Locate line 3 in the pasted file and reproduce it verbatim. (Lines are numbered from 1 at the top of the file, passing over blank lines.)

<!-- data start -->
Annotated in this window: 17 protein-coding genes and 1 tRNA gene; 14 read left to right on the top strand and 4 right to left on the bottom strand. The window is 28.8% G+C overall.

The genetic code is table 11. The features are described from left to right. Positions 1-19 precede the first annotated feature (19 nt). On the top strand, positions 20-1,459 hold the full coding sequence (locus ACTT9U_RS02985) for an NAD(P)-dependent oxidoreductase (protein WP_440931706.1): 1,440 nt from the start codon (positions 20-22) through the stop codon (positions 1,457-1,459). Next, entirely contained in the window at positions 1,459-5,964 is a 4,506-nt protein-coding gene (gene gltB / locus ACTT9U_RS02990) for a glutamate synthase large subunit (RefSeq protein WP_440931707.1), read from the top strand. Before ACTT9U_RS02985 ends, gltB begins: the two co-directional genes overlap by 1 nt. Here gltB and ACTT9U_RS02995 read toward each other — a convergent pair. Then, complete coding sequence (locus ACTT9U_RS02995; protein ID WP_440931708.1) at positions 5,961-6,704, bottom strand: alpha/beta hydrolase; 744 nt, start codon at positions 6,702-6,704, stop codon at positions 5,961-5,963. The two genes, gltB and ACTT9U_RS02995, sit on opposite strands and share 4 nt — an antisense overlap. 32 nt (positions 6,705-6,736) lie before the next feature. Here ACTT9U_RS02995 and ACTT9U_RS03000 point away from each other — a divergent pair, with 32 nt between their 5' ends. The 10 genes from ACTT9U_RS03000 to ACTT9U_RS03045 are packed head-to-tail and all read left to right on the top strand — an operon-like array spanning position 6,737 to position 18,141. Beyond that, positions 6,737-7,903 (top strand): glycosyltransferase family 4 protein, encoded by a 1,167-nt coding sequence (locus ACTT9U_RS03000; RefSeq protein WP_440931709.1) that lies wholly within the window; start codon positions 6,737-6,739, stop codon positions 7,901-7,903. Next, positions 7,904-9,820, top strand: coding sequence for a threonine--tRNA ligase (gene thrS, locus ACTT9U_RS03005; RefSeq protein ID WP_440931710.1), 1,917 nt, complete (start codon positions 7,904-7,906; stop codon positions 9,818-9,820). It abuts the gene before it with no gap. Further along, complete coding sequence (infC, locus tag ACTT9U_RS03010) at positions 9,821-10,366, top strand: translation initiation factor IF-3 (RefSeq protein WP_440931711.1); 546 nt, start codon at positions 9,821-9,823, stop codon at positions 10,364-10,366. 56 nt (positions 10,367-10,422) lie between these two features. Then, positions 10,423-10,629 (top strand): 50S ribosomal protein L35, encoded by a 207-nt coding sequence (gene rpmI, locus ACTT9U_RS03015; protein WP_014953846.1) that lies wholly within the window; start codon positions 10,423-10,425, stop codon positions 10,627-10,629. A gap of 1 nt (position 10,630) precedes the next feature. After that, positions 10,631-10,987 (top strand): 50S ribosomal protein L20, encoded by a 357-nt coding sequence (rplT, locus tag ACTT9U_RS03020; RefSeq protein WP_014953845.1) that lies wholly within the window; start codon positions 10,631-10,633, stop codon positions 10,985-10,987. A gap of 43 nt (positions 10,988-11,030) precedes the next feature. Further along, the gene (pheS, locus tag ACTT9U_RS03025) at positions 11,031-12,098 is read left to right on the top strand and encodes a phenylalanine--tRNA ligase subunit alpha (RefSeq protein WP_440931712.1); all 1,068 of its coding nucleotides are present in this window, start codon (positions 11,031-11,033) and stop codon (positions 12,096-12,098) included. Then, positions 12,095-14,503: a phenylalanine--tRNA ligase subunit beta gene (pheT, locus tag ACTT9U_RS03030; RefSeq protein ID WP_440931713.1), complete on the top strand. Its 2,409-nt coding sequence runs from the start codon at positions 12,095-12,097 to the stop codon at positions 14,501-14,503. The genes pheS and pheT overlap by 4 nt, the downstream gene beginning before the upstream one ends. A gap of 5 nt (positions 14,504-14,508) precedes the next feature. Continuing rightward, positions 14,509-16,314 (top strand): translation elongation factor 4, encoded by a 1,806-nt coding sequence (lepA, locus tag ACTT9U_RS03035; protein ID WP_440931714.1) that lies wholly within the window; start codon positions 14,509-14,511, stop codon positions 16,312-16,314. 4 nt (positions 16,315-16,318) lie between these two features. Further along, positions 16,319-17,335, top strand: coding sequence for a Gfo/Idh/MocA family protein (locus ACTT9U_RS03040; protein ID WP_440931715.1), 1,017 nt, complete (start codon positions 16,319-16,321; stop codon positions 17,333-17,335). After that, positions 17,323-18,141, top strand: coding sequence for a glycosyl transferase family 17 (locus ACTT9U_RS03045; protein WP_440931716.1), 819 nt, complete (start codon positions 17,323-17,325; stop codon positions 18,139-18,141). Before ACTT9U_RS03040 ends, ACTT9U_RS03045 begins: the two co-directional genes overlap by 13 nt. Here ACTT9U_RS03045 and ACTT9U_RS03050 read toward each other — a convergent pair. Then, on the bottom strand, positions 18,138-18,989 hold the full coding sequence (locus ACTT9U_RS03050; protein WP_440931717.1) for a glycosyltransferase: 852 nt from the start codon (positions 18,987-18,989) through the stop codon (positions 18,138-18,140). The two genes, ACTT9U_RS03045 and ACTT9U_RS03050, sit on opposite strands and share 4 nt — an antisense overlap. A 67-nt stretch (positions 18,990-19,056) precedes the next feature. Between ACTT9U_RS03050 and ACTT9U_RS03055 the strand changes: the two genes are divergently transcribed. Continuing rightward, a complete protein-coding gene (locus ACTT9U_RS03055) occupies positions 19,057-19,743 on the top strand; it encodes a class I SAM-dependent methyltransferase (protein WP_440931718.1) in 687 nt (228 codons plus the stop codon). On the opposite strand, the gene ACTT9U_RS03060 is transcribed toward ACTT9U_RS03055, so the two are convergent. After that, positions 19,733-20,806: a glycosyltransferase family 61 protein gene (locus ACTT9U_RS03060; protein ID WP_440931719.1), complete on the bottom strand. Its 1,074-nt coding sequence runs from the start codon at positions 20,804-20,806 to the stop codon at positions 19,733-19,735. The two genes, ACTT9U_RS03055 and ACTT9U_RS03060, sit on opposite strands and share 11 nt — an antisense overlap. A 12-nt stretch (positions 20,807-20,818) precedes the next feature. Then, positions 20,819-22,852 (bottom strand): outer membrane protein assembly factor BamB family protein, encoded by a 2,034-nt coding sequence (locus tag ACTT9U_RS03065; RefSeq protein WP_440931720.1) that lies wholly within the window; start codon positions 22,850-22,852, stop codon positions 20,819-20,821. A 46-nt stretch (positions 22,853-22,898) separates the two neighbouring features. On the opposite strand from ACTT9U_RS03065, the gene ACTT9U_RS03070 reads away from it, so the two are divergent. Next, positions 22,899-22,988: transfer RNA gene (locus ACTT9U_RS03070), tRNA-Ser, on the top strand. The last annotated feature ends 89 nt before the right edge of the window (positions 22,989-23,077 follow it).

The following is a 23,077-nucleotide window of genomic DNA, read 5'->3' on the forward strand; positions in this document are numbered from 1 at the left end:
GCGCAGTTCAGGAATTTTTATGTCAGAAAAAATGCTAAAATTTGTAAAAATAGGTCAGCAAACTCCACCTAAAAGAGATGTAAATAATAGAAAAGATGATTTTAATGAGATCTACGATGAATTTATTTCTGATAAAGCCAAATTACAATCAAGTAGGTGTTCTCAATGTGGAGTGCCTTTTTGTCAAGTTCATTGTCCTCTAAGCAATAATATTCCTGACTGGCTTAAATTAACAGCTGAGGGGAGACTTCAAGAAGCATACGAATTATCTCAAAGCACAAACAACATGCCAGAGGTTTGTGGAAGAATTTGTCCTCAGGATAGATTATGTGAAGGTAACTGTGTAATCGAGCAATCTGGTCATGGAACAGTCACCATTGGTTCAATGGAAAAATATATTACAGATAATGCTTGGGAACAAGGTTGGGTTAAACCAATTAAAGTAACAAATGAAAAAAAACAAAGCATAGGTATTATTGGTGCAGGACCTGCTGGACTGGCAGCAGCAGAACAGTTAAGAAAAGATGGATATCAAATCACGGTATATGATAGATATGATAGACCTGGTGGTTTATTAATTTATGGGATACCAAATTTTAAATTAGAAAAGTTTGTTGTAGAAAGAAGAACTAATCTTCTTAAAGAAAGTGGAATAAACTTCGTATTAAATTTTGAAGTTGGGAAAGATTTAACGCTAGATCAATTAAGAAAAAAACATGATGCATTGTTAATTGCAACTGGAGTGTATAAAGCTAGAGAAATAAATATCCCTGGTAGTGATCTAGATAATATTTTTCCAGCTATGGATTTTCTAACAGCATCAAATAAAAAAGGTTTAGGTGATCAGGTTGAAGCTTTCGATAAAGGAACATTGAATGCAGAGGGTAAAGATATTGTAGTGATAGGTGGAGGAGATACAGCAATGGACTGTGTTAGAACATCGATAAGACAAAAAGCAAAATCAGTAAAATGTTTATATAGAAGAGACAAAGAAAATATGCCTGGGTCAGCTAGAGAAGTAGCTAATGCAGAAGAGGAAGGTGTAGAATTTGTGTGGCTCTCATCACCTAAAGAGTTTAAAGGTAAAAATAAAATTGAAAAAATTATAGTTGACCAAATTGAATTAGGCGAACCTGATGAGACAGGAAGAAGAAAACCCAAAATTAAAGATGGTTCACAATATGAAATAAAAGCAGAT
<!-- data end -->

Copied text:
The following is a 23,077-nucleotide window of genomic DNA, read 5'->3' on the forward strand; positions in this document are numbered from 1 at the left end: